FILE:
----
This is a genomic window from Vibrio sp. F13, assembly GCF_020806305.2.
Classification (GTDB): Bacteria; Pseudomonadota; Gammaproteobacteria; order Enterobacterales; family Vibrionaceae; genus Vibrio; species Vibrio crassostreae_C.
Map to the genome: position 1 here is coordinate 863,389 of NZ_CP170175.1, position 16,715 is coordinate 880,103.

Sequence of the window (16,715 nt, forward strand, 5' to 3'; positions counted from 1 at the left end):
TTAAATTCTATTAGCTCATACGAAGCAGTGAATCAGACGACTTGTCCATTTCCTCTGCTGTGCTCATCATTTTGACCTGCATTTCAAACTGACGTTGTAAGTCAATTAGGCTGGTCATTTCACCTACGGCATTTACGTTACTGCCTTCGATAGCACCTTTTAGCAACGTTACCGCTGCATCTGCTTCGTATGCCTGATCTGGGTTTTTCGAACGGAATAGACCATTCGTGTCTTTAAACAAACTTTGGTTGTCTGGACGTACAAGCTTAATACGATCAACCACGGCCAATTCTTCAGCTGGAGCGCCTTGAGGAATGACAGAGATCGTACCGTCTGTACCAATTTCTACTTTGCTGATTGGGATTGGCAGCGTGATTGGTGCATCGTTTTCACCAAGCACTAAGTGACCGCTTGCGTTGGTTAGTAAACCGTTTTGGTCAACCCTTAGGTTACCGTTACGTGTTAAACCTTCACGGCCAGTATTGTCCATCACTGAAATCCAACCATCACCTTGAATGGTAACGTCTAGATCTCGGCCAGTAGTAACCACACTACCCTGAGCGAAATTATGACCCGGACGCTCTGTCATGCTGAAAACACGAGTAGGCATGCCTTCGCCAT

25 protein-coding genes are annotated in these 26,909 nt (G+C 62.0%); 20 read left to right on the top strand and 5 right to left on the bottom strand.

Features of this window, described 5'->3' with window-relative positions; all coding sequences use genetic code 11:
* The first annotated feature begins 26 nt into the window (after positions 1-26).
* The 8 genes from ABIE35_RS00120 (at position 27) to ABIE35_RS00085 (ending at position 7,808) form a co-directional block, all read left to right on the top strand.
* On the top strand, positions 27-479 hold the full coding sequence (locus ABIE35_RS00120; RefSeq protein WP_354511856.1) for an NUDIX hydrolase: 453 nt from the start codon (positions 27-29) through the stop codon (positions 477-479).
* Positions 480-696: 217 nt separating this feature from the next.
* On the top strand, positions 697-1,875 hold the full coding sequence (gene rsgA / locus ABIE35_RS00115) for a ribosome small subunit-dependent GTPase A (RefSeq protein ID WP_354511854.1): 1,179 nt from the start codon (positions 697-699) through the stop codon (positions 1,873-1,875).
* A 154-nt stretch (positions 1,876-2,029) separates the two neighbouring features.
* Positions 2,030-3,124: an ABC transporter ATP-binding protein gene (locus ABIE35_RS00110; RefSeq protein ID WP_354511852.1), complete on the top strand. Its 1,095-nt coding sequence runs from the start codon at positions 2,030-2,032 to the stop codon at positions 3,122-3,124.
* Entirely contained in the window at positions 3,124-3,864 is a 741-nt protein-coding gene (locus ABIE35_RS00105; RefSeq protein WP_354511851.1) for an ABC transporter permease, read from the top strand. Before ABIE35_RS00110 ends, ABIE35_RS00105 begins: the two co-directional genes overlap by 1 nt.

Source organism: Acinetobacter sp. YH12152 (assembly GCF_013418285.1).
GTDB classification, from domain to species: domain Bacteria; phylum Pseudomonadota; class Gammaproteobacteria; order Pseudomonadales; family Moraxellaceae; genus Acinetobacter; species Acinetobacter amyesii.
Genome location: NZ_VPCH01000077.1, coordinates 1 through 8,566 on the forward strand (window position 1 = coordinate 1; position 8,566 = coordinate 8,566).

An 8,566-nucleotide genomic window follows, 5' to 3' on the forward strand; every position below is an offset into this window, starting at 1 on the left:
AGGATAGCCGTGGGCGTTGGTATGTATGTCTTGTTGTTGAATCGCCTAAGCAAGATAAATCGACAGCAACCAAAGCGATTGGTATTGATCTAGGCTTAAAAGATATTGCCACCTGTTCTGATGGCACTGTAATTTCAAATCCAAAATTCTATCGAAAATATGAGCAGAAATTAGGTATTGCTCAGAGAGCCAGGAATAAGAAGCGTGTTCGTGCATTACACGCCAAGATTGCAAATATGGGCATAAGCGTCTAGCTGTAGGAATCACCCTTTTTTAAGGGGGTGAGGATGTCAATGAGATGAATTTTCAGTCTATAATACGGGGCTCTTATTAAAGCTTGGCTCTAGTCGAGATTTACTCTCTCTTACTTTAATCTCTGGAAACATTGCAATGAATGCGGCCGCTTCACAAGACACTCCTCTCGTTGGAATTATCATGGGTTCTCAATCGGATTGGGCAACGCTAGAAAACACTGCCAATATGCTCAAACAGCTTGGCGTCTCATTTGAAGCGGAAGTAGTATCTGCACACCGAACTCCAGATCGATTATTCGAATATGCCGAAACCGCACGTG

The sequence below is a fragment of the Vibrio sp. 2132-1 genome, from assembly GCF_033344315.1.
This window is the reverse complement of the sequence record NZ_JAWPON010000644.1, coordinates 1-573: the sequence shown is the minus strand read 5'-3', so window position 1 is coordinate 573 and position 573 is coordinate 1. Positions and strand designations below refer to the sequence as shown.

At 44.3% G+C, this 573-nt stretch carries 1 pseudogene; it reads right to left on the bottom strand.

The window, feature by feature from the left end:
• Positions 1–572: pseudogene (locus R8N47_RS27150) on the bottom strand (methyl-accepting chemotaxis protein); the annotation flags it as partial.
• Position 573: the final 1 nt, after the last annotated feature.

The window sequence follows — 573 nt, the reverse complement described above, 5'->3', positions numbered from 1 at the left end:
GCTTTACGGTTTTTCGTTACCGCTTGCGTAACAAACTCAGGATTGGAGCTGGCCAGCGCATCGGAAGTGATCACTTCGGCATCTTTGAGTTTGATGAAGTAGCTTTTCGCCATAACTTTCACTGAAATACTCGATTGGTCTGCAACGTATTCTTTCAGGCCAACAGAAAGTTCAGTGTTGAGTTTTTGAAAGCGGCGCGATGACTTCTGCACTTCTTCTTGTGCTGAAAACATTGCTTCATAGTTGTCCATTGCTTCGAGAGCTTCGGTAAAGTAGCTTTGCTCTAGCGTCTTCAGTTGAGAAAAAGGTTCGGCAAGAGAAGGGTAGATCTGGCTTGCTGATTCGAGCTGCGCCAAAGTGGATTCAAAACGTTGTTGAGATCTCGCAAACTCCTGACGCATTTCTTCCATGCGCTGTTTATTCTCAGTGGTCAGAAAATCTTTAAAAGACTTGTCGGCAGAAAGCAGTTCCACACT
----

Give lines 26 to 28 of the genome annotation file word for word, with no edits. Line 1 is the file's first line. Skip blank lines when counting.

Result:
• Position 573: the final 1 nt, after the last annotated feature.

The window sequence follows — 573 nt, the reverse complement described above, 5'->3', positions numbered from 1 at the left end:
GCTTTACGGTTTTTCGTTACCGCTTGCGTAACAAACTCAGGATTGGAGCTGGCCAGCGCATCGGAAGTGATCACTTCGGCATCTTTGAGTTTGATGAAGTAGCTTTTCGCCATAACTTTCACTGAAATACTCGATTGGTCTGCAACGTATTCTTTCAGGCCAACAGAAAGTTCAGTGTTGAGTTTTTGAAAGCGGCGCGATGACTTCTGCACTTCTTCTTGTGCTGAAAACATTGCTTCATAGTTGTCCATTGCTTCGAGAGCTTCGGTAAAGTAGCTTTGCTCTAGCGTCTTCAGTTGAGAAAAAGGTTCGGCAAGAGAAGGGTAGATCTGGCTTGCTGATTCGAGCTGCGCCAAAGTGGATTCAAAACGTTGTTGAGATCTCGCAAACTCCTGACGCATTTCTTCCATGCGCTGTTTATTCTCAGTGGTCAGAAAATCTTTAAAAGACTTGTCGGCAGAAAGCAGTTCCACACT